Food & Drink

How to make Treacle Sponge…

Steamed Treacle Sponge is an absolute classic of British desserts, along with Sussex Pond pudding, Lemon Meringue Pie, Queen of Puddings, Treacle tart and Spotted Dick–all of which probably sound desperately old fashioned and quaint to at least half the people who read this site. Which is a shame, really, because the British have been told that their own cuisine is bad and unsophisticated so long that they’re become even ashamed of their truly great recipes. Treacle Sponge is definitely one of those, and–it turns out–it’s also really easy to make. I got my mother to tell me the recipe she uses so that I could cook one for Cal, Paul, Amy, Yoz, Bob and Elina yesterday. Turned out perfectly, and I can tell you that’s not because of any substantial skill on my part.

Anyway, I thought I’d post the recipe on so some of you people could try it out. This will serve a double function. Firstly, I won’t forget it. Secondly, I’ll have posted something! Over the last eight years of writing here, I’ve pretty regularly come to a point where I get tongue-tied and clumsy and can’t get anything out of my head. Normally, this is because the things I want to write are rather more substantial than the time I have available for them. The longer I wait the higher the weight of expectation I put upon myself until I stop being able to write at all. The only way to break it is to write anything that comes to mind and not worry too much about quality. So here we go!

Equipment you’ll need:

  • A big bowl to mix stuff in
  • An electric whisk / mixer
  • A plastic heat-resistant bowl about eight inches across and six-eight inches deep
  • Silver foil or some kind (or a lid for the bowl)
  • A steamer or a saucepan big enough to fit the bowl in completely when placed on top of a saucer

Ingredients you’ll need:

  • 4 oz of self-raising flour (or one cup of all purpose flour plus a teaspoon or so of baking powder)
  • 4 oz of caster (or superfine) sugar
  • 4 oz (or one stick) of soft butter (properly soft, like you’d left it out for a good four or five hours)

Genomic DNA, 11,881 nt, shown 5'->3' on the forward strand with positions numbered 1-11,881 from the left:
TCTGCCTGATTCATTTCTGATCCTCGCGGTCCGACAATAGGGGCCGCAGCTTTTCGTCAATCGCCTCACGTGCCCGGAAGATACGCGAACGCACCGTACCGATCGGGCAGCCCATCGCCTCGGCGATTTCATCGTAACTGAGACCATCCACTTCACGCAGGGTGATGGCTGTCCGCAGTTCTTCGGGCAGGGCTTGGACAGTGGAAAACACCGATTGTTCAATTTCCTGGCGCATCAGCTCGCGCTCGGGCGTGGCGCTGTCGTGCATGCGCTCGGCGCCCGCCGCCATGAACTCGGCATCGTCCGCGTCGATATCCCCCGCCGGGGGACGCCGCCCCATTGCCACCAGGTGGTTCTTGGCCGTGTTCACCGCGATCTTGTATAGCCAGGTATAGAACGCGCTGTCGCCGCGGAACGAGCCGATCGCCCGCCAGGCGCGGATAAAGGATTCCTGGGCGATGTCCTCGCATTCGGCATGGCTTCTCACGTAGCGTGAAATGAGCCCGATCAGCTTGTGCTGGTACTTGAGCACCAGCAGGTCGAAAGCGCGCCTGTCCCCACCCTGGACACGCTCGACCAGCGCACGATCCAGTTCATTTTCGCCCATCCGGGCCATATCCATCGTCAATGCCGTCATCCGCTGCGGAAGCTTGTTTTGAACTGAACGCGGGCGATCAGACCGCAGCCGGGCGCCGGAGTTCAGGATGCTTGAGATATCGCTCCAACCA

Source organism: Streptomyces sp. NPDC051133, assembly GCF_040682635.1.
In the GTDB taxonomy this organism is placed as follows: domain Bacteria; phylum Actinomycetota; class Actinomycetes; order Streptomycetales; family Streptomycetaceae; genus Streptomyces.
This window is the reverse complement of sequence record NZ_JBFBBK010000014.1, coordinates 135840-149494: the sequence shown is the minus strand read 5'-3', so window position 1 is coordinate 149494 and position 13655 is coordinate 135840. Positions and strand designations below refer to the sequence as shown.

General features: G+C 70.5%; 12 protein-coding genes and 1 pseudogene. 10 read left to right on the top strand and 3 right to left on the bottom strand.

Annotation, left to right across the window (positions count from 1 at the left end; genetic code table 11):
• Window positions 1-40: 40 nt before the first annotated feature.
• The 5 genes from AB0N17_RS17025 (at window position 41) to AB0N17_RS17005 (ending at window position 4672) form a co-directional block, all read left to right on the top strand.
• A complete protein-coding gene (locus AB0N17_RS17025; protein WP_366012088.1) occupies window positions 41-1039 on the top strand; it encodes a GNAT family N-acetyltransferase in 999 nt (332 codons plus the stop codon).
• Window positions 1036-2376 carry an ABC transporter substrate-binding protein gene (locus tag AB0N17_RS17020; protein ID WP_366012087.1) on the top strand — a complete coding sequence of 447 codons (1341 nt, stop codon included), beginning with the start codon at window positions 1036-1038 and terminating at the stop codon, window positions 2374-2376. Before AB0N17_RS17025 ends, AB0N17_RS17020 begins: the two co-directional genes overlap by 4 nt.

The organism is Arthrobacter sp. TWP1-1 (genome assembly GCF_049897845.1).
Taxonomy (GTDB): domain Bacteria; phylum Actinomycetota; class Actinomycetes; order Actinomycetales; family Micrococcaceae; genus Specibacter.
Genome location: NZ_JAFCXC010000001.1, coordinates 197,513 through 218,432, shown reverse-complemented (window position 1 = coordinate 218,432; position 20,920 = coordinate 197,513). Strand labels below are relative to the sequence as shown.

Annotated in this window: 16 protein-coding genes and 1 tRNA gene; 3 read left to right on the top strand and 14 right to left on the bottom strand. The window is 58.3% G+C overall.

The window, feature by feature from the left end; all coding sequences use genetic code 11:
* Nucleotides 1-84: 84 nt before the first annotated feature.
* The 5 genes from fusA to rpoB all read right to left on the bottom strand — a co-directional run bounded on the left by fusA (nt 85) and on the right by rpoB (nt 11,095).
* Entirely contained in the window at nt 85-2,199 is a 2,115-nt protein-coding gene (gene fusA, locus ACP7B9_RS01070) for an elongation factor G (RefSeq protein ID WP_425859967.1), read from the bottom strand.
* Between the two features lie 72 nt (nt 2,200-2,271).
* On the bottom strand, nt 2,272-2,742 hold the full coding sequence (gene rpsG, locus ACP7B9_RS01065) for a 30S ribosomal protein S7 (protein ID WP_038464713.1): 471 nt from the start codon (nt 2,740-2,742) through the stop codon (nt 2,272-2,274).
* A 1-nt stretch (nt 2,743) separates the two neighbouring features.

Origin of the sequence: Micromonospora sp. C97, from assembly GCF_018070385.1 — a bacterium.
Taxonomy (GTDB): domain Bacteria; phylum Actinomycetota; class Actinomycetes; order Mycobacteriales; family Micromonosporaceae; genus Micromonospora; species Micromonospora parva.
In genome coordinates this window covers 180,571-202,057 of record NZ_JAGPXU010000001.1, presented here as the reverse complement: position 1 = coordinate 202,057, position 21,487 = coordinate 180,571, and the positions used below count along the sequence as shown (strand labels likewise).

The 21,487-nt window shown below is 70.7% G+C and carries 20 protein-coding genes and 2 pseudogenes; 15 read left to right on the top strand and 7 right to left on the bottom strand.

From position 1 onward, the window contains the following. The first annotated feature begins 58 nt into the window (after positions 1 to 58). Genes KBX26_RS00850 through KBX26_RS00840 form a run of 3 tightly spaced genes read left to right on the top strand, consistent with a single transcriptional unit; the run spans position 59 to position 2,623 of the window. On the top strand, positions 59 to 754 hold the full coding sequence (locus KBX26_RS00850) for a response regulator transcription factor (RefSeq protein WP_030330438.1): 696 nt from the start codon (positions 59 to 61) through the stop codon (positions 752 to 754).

• 2 eggs
  • Golden Syrup

The actual preparation and cooking is amazingly simple. Get your flour, baking powder (if needed), caster sugar, butter and eggs in your big bowl and mix em up a bit, then pull our your whisk and have at them until they’re all smooth. Try not to dip your finger in the mixture as it tastes awesome and you won’t have any left.

Get your steamer simmering away gently with the lid on, grease the inside of your smaller plastic bowl with some butter, put three or so tablespoons of Golden Syrup in the bottom, then lay on your smooth mixture on top. A spatula will get out all the gooey bits. Grease up a bit of silver foil and wrap it around the top of your bowl to seal it (your bowl will only be about a third to half full), place it in the steamer, put the lid on the steamer and leave it for 90 minutes. Top up the water in the steamer about halfway through to make sure it doesn’t all boil away. If you’re running a bit late, another few minutes doesn’t hurt the sponge.

When you’re done, take the bowl out of the steamer, take off the foil, put a plate on top and turn the whole thing over. Get another couple of tablespoons of Golden Syrup and drizzle them over the sponge. And scarf like a mofo with a bucket of Bird’s Custard (easily preparable in a microwave if you’re lazy). Best dessert ever.

One reply on “How to make Treacle Sponge…”

Ooh, yes, Treacle Sponge is one of my favourites, and I’m going to have to make this for Kev!
You’re so right about the attitude to British cuisine. I’ve had arguments with people who insist there’s “no such thing as British cuisine”, which I find most depressing. There’s nothing like a good roast beef with Yorkshire pudding!! (If you’re a meat eater, that is!)
I need to find my old recipe for flapjack too. Although perhaps, given my current… er… width, perhaps I should leave it lost.

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